- Publish Date
- Wednesday, 1 November 2023, 2:43PM
The National Tourism Board of Sweden says it is suffering from an identity crisis. One in two adults in the US are not able to tell the difference between Sweden and Switzerland.
Visit Sweden recently announced there were 85,000 Google searches last year for the query: “Are Sweden and Switzerland the same?”
As you can imagine, this has led to some very confusing holiday bookings...
A Dynata market survey commissioned by the Swedish tourism organisation showed one in 10 respondents in the US admitted to trying to book flights to the wrong country when planning travel to Europe.
Last year, the White House had to apologise after US President Joe Biden mistakenly welcomed Switzerland’s bid to join Nato, when he meant Sweden.
Visit Sweden says it is an honest, but very real, mistake and the subject of a new tourism campaign titled “Sweden (not Switzerland)”.
While both popular tourism destinations share many aspects, Visit Sweden’s CEO Susanne Andersson argues that these similarities are superficial. And just two letters deep.
“If people struggle to separate our two countries, we need to help them. We can’t change the names of our nations, but we can become more distinct,” she says.
While 80 per cent of respondents associated both Scandinavian and Helvetian holidays with snow and mountains, in fact, the countries’ topography is very different.
Visit Sweden says its big USP is 3218 kilometres of coastline versus landlocked Switzerland.
While Sweden’s northerly location means it enjoys chilly winters, it has an average height of 320 metres above sea level, versus Switzerland’s average of 1,350m in the precipitous alps. While both countries are mad for snow sports, Visit Sweden argues their ski resorts offer a lot better value, if not as much downhill action.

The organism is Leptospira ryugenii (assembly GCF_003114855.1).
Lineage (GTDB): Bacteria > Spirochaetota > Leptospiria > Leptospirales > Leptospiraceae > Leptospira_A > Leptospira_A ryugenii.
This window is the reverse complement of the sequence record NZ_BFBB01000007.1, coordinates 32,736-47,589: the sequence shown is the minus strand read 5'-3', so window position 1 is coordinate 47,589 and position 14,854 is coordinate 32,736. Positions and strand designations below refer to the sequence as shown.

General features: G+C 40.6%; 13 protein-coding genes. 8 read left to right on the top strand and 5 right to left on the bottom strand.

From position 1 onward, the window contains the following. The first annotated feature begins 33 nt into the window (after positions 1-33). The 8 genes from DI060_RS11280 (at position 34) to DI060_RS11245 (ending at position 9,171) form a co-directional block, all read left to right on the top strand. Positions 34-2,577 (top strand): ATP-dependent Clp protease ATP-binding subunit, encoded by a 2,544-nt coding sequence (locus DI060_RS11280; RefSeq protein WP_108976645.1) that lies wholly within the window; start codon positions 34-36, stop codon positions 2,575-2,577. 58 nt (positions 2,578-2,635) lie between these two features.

Both countries are relatively expensive places to travel, with Trip.com advising travellers to budget around $150 to $200 per day in Sweden versus $200 to $300 in Switzerland.
A misbooked holiday would be an expensive mistake to make.
“Switzerland is often referred to as the pinnacle of luxury - however, Sweden offers the luxury of a different nature, and these differences, in all of their beauty, are what we want to showcase,” says Andersson.
To do so, the Swedish tourism board has begun a petition to send to the Swiss Federal Assembly to stop confusion with the Cantons.
For example, Switzerland could lay claim to yodelling and cowbells, while Sweden has a claim to the sound of pinewoods and Abba.
Switzerland already has stringent laws on IP and use of national emblems by private companies. Earlier this year, chocolate maker Toblerone was told it could no longer use the emblem of the Matterhorn mountain on its packaging after production was moved outside of Switzerland.
This article was first published by the NZ Herald and is republished here with permission.
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